- Who will observe? A critical friend? Peer? Supervisor? Education professional? Other?
- Which class will be observed? Some considerations include students’ level/ability, Student-teacher rapport, the time of day and the type of lesson.
- Will the teacher do anything different/special for the observed class? Why/Why not?
- What goes in them?
Some possibilities: awards, philosophy, curricula, teaching material, lesson plans, conference information, student work, teaching demos, reflections)
- What is the medium? Dead trees? Digital? Is it interactive (like an app or something?)
- How long/big is it?
- What is the format? How will we organize it (chronologically, by class type/student level)?
- How often do we update it?
- How can we make this more for reflection than for job hunting?
(Some wisdom from the group: It is the curating that matters.
Of course this is just a short list of different ways of reflecting and some considerations for these ways as there are many more ways (and considerations). What other ways of reflecting would you add? What other considerations would you add? As always, any comments are greatly appreciated. Thanks for reading and happy reflecting!
I recently had the great pleasure of facilitating a reflective practice meeting in the KOTESOL Reflective Practice Special Interest Group (RP SIG). The main topic was resolutions, reflecting, and plans for reflecting in the new year.
To start the meeting I asked the group about what they usually think of when they hear the phrase “New Year’s Resolutions.” As I expected, they laughed and said things like:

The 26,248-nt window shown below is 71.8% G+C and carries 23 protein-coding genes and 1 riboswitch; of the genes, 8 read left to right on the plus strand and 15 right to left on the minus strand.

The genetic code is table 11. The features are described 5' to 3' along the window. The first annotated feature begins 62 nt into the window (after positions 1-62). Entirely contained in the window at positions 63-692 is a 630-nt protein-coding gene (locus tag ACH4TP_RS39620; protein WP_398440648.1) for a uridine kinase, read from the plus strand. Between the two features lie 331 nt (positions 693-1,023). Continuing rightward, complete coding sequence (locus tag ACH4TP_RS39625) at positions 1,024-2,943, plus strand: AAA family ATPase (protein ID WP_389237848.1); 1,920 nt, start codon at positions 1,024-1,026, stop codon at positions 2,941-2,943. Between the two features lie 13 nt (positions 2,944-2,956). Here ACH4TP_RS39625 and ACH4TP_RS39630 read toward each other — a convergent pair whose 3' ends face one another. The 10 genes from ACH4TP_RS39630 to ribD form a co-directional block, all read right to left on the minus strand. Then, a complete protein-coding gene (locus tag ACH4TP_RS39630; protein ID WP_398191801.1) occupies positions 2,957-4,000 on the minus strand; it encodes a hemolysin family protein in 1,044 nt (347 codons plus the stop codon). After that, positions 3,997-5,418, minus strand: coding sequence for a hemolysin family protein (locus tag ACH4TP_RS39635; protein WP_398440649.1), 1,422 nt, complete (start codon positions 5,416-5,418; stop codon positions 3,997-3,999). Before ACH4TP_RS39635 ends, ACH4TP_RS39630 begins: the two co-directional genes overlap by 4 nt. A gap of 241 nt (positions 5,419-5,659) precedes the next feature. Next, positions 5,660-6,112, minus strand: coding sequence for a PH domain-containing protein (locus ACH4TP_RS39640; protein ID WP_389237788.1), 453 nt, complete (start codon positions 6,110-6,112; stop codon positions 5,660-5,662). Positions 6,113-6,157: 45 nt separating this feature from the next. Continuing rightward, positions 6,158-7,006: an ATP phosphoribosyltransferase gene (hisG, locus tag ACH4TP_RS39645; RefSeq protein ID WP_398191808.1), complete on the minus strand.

They don’t come true.
I do them just for fun.
I don’t believe in them.
We always forget about them by February.
I asked the group why these resolutions don’t often happen. The answers included:
They are not specific enough.
They are unrealistic.
We don’t really care about them.
They are unclear.
We don’t really believe that we will do them.
It seemed to me that the answers were related to typical resolutions not being SMART. I was happy and somewhat surprised that most people were not familiar with the acronym SMART. In any case, I think the concept behind SMART objectives makes a lot of intuitive sense.
Another focus of the RP SIG session was to think about how using the ELC can help us make better, more useful and more personally important action plans. After thinking about how to make their resolutions SMARTER I asked the more experienced RP members to present the ELC to the new members.
I then asked group members to walk through the ELC and share how it played it role in the creation of their resolutions. From my perspective it was like doing the ELC in reverse because we had already created the plans. I really enjoyed hearing the descriptions and analyses that led up to the resolutions. My feeling was that by sharing the background we all got a better sense of why we made the resolutions that we did.
Some members mentioned that they had automatically gone through the ELC in their heads without thinking of it while others said they just came up with resolutions almost automatically. I am still continually curious about how “natural” the ELC is and how much training, practice and awareness is needed to use it effectively.
My personal experience leads me to believe that by starting with an event/concrete experience and working our way through the ELC we are more likely to come up with more suitable action plans. I wonder if others have similar or different thoughts and experiences.
Just as I was about to publish this I came across this blog post which I think offers a lot of wisdom. From this I was reminded of the importance of writing down goals. I also think that publishing/announcing/stating goals can be helpful. So, with that in mind, my blogging related resolution is to do at least 25 blog posts this year. That is just under a post every other week. I hope that you will keep coming back to this blog and feel free to nudge me if I don’t keep up with it!